Monday, October 17, 2011

Making the Case for Weeding

Collection managers at work last week
Last week, our small world of print monographs management approached its own instance of 'harmonic convergence'. A number of unrelated events coincided to illuminate the changing role of print collections in the academic community. Heat, light, and even the threat of fire emanated from several angles, and the humble task of library weeding reached the edges of the mainstream media. Overall, despite their sometimes unexpected origins, these developments advanced a timely and necessary discussion. Consider the forces aligned on this topic:
  • Hathi Trust Constitutional Convention:An excellent summary from Feral Librarian includes the good news that "HathiTrust will establish a distributed print monograph archiving program among HathiTrust member libraries." This supplements Hathi's pioneering archive, that now includes secure digital versions of "over half of the collective holdings of ARL libraries."  John Wilkin's opening remarks to the Convention [pdf] emphasized the power of large-scale collaboration toward "an increasingly comprehensive shared collection." The addition of a print archive will assure that no content is lost. Check the Twitter hashtag #htcc for more.
Cultural critics?
  • 6 Reasons We're In Another Book-Burning Period in History: Meanwhile, incomprehensibly,, the web version of a Mad magazine imitator, served up a provocative post by S. Peter Davis. The piece is a strange mix of inflammatory and informed, and occasionally even humorous. It taps into the outrage that can be engendered by discarding and destroying books, no matter how strong the rationale. As of today, the article has been viewed 665,668 times--far beyond the audience reached by librarians wrestling with these issues. Davis sees that weeding may be necessary; he objects to the destruction of withdrawn volumes.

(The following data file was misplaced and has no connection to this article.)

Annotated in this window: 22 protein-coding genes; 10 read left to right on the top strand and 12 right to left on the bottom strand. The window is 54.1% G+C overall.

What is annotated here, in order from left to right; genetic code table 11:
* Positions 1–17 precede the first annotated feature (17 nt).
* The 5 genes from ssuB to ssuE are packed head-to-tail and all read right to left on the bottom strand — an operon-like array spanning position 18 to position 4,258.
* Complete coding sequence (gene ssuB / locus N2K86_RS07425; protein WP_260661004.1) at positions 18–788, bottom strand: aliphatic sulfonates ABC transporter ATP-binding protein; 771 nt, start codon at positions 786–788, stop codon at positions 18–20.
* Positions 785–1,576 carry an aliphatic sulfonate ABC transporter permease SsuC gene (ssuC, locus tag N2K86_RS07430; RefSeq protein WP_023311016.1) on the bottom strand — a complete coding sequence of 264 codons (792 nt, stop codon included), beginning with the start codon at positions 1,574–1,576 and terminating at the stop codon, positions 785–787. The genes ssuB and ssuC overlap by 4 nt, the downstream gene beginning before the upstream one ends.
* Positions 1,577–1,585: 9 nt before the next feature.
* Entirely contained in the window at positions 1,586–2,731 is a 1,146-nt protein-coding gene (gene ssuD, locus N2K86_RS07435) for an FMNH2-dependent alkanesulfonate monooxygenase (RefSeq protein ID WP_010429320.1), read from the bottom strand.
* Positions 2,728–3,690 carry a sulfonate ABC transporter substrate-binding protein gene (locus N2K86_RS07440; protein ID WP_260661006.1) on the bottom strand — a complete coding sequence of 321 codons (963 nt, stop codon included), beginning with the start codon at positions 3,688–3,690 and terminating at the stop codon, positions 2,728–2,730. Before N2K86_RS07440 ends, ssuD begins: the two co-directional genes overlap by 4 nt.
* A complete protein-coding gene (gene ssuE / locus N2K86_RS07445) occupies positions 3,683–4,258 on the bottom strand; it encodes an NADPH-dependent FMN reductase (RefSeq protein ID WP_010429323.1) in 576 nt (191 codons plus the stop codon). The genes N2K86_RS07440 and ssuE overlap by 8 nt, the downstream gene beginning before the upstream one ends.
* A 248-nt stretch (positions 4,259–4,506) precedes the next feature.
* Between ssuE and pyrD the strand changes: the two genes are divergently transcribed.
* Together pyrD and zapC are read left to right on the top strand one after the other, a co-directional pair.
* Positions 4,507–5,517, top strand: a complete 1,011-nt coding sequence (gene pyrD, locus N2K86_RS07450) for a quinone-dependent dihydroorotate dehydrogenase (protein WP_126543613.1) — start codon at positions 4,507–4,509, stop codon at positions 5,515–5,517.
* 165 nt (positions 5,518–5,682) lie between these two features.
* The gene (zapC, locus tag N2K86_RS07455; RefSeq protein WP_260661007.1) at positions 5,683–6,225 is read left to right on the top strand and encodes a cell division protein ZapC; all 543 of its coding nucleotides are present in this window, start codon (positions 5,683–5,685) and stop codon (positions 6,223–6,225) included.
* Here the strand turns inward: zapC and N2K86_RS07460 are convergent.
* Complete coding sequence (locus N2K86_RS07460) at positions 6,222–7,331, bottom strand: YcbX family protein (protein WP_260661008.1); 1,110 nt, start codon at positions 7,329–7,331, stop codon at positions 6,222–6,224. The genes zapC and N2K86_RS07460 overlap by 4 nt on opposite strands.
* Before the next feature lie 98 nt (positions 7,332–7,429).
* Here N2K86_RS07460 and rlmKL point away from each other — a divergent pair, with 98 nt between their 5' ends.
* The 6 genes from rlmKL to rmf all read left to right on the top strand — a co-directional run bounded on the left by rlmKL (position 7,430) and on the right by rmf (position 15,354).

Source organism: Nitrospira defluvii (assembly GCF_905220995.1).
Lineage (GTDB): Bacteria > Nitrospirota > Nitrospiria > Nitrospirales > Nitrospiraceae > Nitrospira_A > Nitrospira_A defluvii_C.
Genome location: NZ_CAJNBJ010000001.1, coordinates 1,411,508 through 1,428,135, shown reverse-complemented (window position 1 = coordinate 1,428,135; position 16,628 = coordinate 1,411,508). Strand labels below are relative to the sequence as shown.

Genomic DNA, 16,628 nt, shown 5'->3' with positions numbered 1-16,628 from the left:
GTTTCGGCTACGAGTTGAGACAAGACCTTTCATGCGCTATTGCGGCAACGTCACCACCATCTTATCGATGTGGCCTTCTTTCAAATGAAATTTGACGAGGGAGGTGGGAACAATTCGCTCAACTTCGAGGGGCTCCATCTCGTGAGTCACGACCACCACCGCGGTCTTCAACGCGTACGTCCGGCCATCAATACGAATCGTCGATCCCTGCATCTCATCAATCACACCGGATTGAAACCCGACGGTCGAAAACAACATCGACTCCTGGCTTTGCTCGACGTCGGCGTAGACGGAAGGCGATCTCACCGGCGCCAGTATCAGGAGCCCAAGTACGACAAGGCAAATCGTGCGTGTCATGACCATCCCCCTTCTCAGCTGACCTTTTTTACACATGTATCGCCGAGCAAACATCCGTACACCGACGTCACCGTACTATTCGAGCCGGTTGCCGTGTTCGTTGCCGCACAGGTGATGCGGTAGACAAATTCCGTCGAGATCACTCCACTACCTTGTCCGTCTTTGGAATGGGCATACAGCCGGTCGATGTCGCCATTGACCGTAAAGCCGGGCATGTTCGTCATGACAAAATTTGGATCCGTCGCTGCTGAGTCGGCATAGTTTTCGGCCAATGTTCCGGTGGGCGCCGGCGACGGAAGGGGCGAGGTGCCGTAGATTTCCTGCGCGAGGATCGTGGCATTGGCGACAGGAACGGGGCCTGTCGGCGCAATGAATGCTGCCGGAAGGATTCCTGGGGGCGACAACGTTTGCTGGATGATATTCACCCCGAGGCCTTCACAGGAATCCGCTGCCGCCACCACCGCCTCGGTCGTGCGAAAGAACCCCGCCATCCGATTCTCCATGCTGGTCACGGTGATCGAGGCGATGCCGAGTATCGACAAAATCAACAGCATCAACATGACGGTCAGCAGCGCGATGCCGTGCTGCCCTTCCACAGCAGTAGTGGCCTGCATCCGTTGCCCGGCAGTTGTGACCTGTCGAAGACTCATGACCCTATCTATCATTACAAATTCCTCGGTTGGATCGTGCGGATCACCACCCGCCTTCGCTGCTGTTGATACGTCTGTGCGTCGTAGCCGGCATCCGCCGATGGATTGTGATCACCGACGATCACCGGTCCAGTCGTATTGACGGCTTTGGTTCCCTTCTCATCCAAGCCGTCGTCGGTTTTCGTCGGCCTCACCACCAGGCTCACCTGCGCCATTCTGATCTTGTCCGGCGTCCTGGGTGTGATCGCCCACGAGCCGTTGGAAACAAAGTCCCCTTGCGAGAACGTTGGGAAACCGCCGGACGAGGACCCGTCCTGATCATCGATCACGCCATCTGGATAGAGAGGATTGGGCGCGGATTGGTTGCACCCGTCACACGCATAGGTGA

• 'Hard Choices: Do Libraries Really Destroy Books?" An NPR blog called Monkey See brought the "Cracked" entry to a still wider audience but with a more balanced perspective and some actual reporting. The author spoke with Betsy Simpson, President of Association for Library Collections and Technical Services (ALCTS). Ms. Simpson articulated the academic library perspective fully and well, noting the library's "mission to preserve the cultural record' in the face of simultaneous need for [user] "space to interact and collaborate" and the existence of many unused copies of the same titles.
  • ARL Membership meeting: The Chronicle's 'Wired Campus' blog reported that the agenda for the Association of Research Libraries' Directors annual meeting in Washington, DC included presentations on the Digital Public Library of America, an update on HathiTrust, and on the changing nature of research. In a session on 'Rebalancing the Investment in Collections', H. Thomas Hickerson, the Vice Provost and University Librarian at University of Calgary, noted that 'the comprehensive and well-crafted collection is no longer an end in itself.' Ed van Gemert, deputy director of libraries at UW-Madison, noted: "We simply can't afford to do work separately that could be done collectively."